Intervenor: Vol 25. No 1 January - March 2000

Trying To Eliminate The Dirty Dozen: The POPS Treaty in Bonn

During March 20 to 25, I was the NGO representative on the Canadian delegation to the POPs Treaty negotiations in Bonn, Germany. This was the fourth negotiating session for a legally binding international treaty that would deal with the "dirty dozen" persistent organic pollutants-substances such as PCBs, DDT and dioxins. The meeting was held in the former German Parliament-in late 1999, the German Parliament was moved to Berlin. This fourth negotiating session (with others held in Montreal, Nairobi and Geneva) was supposed to deal with some of the more contentious issues. However, many of these issue were left unresolved and are now slated to be dealt with at the fifth and final negotiating session in South Africa.

One of the tougher issues is whether all ten of the products (dioxins and furans are by-products) will be banned or severely restricted. In particular, DDT has remained controversial since some countries state that they still need to use this substance to control malaria. The issue is how soon cost-effective alternatives will be made available. The DDT debate is indeed instructive for many environmental issues. The dangers of DDT were aptly articulated by Rachel Carson in 1962 with the publication of her book, Silent Spring. Almost 30 years later, the global arena is finally debating the feasibility and time-frames for eliminating this substance.

Another thorny issue deals with what should be the overall goal with respect to "by-products,"-those substances that are created as a result of some other process, such as dioxins and furans. Should the treaty stipulate that the release of these substances be reduced or should the goal be elimination? There is clearly no consensus on this point. Non-governmental organizations are calling for complete elimination while various countries are alleging that the releases of such substances can only be reduced over time. The international debate over reduction versus elimination is a replay of the debate in Canada last year during the passage of the Canadian Environmental Protection Act. Unfortunately, the industry lobby persuaded the government to water down the section on elimination, and so CEPA speaks of "virtual elimination" in a way which ensures even the most dangerous substances will not be phased out.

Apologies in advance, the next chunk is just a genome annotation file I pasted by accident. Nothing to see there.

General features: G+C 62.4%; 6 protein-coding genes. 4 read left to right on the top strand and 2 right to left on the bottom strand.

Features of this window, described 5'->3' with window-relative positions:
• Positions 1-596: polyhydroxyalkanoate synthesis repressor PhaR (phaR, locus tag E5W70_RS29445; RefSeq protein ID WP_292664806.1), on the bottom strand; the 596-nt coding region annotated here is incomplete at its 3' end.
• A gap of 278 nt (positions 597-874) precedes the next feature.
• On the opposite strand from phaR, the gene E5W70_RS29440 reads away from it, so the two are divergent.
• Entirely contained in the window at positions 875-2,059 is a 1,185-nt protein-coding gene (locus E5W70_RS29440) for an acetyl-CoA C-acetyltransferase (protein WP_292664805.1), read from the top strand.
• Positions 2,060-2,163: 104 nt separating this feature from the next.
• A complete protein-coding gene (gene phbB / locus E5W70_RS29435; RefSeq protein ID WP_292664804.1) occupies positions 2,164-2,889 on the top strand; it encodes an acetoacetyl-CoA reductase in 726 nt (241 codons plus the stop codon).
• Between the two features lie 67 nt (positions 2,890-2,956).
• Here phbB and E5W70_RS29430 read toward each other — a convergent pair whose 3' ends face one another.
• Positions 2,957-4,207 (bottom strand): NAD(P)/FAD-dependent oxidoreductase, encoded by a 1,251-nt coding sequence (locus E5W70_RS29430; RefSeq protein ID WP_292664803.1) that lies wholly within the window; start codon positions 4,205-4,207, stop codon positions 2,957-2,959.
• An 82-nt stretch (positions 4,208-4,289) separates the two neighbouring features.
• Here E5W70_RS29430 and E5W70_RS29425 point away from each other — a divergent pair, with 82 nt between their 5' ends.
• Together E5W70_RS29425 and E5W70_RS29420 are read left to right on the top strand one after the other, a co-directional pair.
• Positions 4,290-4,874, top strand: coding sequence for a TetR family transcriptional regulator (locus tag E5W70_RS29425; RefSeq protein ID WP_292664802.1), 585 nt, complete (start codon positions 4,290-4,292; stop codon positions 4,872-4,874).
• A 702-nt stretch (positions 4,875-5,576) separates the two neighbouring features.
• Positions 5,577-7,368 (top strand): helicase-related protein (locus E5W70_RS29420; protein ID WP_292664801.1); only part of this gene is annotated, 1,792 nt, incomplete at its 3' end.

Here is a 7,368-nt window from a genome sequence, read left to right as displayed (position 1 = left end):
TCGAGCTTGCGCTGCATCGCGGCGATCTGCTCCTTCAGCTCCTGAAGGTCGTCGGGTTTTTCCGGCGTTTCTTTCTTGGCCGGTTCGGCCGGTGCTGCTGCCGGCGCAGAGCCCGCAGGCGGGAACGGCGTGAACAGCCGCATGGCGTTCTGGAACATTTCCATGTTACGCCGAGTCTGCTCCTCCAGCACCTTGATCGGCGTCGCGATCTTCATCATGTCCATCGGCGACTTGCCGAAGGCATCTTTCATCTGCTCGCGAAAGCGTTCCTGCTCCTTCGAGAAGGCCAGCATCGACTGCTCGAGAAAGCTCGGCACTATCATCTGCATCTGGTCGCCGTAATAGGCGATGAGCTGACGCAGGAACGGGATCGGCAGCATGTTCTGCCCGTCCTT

Further, there are a whole array of issues concerning the implementation of the POPs Treaty. Developing countries, in order to implement the Treaty, need considerable resources to achieve the Treaty's objectives. The extent of financial resources and the vehicle to deliver or distribute these resources remain of profound importance.

Another issue that will have to be dealt with at the fifth negotiating session relates to how the precautionary principle will be recognized in the treaty. As you may recall, that too was a fractious issue in the CEPA debate in Canada which ended in a dilution of the precautionary principle.

Canada can and should play a significant role in attempting to assist both northern and southern countries to find the way forward to an international POPs Treaty that is truly tough on twelve of the most poisonous substances we know. For Canada to do this, however, will take more political will and environmental ethic than the government demonstrated during the CEPA debate.

The Dirty Dozen
12 Persistent Organic Pollutants:

  • DDT Pesticide - still widely used in southern countries for malaria control.
  • PCBs - Coolant in electrical transformers; heat exchange fluid; additive in paints, plastics and paper.
  • Dieldrin - Insecticide.
  • Endrin - Insecticide.
  • Aldrin - Insecticide.
  • Chlordane - Insecticide.
  • Mirex - Insecticide; fire retardant.
  • Toxaphene - Insecticide.
  • Dioxins - Unintentional by-product of combustion; pesticide. manufacture.
  • Furans - Unintentional by-product of combustion; PCB manufacture; pesticide manufacture.
  • Heptachlor - Insecticide.
  • Hexachlorobenzene - Fungicide; industrial solvent; by-product.


Paul Muldoon is a lawyer at CELA